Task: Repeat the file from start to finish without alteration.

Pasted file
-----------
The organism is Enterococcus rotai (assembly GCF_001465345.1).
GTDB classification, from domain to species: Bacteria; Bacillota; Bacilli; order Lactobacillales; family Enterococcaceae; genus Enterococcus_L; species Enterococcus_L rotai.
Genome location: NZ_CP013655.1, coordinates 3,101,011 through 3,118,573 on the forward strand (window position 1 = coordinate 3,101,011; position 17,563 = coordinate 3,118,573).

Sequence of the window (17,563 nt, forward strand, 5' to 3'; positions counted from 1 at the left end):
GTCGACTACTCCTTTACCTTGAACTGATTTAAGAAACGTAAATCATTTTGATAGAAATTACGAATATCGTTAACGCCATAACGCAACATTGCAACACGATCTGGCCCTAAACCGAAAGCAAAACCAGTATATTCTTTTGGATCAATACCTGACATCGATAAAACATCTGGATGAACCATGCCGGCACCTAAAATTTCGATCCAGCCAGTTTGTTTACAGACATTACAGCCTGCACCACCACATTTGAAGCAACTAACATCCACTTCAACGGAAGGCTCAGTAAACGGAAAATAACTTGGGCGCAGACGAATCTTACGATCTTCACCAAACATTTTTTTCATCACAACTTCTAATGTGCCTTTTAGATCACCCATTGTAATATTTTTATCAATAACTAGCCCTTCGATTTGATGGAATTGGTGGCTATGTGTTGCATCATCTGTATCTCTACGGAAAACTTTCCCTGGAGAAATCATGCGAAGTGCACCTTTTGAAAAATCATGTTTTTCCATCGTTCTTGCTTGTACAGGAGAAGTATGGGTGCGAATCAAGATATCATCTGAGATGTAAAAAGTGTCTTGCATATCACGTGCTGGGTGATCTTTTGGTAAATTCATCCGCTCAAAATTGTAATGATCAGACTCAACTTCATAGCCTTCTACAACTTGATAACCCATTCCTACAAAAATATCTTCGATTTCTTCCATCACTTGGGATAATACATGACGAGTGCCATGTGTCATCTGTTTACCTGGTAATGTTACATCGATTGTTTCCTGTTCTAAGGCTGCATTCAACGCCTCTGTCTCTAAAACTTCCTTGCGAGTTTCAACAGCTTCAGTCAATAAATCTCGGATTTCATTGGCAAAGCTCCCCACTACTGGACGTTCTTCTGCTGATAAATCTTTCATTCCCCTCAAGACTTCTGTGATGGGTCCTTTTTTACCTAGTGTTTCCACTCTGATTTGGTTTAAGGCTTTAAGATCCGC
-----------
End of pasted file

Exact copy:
The organism is Enterococcus rotai (assembly GCF_001465345.1).
GTDB classification, from domain to species: Bacteria; Bacillota; Bacilli; order Lactobacillales; family Enterococcaceae; genus Enterococcus_L; species Enterococcus_L rotai.
Genome location: NZ_CP013655.1, coordinates 3,101,011 through 3,118,573 on the forward strand (window position 1 = coordinate 3,101,011; position 17,563 = coordinate 3,118,573).

Sequence of the window (17,563 nt, forward strand, 5' to 3'; positions counted from 1 at the left end):
GTCGACTACTCCTTTACCTTGAACTGATTTAAGAAACGTAAATCATTTTGATAGAAATTACGAATATCGTTAACGCCATAACGCAACATTGCAACACGATCTGGCCCTAAACCGAAAGCAAAACCAGTATATTCTTTTGGATCAATACCTGACATCGATAAAACATCTGGATGAACCATGCCGGCACCTAAAATTTCGATCCAGCCAGTTTGTTTACAGACATTACAGCCTGCACCACCACATTTGAAGCAACTAACATCCACTTCAACGGAAGGCTCAGTAAACGGAAAATAACTTGGGCGCAGACGAATCTTACGATCTTCACCAAACATTTTTTTCATCACAACTTCTAATGTGCCTTTTAGATCACCCATTGTAATATTTTTATCAATAACTAGCCCTTCGATTTGATGGAATTGGTGGCTATGTGTTGCATCATCTGTATCTCTACGGAAAACTTTCCCTGGAGAAATCATGCGAAGTGCACCTTTTGAAAAATCATGTTTTTCCATCGTTCTTGCTTGTACAGGAGAAGTATGGGTGCGAATCAAGATATCATCTGAGATGTAAAAAGTGTCTTGCATATCACGTGCTGGGTGATCTTTTGGTAAATTCATCCGCTCAAAATTGTAATGATCAGACTCAACTTCATAGCCTTCTACAACTTGATAACCCATTCCTACAAAAATATCTTCGATTTCTTCCATCACTTGGGATAATACATGACGAGTGCCATGTGTCATCTGTTTACCTGGTAATGTTACATCGATTGTTTCCTGTTCTAAGGCTGCATTCAACGCCTCTGTCTCTAAAACTTCCTTGCGAGTTTCAACAGCTTCAGTCAATAAATCTCGGATTTCATTGGCAAAGCTCCCCACTACTGGACGTTCTTCTGCTGATAAATCTTTCATTCCCCTCAAGACTTCTGTGATGGGTCCTTTTTTACCTAGTGTTTCCACTCTGATTTGGTTTAAGGCTTTAAGATCCGC